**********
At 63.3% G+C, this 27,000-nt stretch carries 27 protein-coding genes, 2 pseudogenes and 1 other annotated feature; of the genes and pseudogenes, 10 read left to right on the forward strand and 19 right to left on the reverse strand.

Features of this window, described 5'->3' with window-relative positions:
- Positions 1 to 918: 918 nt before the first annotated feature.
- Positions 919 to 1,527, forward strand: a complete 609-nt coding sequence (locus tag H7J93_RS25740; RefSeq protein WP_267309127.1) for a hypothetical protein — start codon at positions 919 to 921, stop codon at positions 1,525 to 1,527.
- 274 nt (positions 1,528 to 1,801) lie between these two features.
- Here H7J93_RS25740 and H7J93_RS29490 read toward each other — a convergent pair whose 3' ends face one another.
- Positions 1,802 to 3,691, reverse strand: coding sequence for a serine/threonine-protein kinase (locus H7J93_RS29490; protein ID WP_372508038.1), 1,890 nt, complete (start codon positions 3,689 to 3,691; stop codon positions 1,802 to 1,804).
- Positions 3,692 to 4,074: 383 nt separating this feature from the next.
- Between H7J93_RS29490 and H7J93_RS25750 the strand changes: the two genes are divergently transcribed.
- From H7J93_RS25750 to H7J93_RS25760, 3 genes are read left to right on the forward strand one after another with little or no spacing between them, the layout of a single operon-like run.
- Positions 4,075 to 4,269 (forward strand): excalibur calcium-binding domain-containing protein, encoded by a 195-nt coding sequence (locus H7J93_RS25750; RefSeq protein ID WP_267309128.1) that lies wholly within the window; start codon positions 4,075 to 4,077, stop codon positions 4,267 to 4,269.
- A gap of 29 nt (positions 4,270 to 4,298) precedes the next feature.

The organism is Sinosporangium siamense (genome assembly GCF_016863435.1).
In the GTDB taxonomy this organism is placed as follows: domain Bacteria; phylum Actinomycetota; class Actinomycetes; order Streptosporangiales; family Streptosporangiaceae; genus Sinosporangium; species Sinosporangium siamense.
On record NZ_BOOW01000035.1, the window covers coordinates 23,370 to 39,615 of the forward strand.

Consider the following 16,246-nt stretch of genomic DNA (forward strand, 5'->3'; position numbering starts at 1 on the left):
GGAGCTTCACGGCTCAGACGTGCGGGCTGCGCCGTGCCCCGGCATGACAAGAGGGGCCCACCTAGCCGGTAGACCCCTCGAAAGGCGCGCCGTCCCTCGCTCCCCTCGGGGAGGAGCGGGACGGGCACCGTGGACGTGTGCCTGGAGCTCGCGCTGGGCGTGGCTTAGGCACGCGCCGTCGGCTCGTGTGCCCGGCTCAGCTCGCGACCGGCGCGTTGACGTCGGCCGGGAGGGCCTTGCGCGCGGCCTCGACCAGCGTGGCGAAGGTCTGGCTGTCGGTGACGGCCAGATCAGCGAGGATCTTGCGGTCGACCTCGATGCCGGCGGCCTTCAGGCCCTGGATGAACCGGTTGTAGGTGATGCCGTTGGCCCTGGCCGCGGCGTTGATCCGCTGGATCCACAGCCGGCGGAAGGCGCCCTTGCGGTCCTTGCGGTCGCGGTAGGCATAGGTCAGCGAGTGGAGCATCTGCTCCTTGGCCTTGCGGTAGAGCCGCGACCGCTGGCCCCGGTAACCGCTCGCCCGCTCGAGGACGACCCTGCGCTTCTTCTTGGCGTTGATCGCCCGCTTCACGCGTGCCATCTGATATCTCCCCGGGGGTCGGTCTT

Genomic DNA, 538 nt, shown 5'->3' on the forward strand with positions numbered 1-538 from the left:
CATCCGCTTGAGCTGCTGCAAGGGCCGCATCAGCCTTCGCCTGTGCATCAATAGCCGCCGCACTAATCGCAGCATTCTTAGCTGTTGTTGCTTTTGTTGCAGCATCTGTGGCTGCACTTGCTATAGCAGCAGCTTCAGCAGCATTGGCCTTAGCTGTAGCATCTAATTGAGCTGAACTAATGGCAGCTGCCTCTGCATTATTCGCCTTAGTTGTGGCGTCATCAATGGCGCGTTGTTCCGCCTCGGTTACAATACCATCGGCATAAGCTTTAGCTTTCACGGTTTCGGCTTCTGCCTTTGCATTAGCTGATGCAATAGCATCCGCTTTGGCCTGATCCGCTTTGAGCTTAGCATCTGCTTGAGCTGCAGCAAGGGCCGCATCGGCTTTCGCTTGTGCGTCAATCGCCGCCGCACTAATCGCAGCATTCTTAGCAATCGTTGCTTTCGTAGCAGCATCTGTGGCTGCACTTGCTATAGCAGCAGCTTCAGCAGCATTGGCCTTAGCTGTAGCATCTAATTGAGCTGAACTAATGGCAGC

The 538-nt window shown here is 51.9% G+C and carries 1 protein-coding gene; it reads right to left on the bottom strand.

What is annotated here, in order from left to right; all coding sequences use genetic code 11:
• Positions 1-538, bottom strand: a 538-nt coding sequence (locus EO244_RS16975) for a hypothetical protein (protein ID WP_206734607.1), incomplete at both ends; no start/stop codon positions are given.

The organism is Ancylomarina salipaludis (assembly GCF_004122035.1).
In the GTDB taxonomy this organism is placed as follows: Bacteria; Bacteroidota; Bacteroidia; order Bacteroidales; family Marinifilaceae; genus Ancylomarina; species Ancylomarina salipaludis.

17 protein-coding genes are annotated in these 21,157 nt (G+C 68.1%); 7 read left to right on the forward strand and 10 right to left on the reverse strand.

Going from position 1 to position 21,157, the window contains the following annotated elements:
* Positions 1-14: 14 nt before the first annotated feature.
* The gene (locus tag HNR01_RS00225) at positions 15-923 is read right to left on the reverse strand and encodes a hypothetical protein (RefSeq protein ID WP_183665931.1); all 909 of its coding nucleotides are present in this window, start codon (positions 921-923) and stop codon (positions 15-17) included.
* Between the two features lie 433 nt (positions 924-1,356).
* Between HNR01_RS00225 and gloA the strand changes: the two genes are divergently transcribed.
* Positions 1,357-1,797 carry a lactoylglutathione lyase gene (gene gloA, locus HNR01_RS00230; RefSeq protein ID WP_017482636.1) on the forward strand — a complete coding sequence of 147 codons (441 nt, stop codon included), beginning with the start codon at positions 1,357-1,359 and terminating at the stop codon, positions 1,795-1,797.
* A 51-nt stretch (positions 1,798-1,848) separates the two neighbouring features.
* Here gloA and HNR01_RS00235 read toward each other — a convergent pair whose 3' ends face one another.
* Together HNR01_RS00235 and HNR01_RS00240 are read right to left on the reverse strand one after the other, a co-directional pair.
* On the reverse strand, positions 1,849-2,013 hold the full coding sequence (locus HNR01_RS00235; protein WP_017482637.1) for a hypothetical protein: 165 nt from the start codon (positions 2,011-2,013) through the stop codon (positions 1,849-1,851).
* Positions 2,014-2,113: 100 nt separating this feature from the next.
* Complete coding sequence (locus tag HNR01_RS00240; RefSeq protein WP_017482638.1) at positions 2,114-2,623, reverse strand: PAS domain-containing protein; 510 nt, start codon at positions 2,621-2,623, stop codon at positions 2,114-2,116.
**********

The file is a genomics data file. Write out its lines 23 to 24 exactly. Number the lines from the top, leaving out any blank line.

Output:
The organism is Ancylomarina salipaludis (assembly GCF_004122035.1).
In the GTDB taxonomy this organism is placed as follows: Bacteria; Bacteroidota; Bacteroidia; order Bacteroidales; family Marinifilaceae; genus Ancylomarina; species Ancylomarina salipaludis.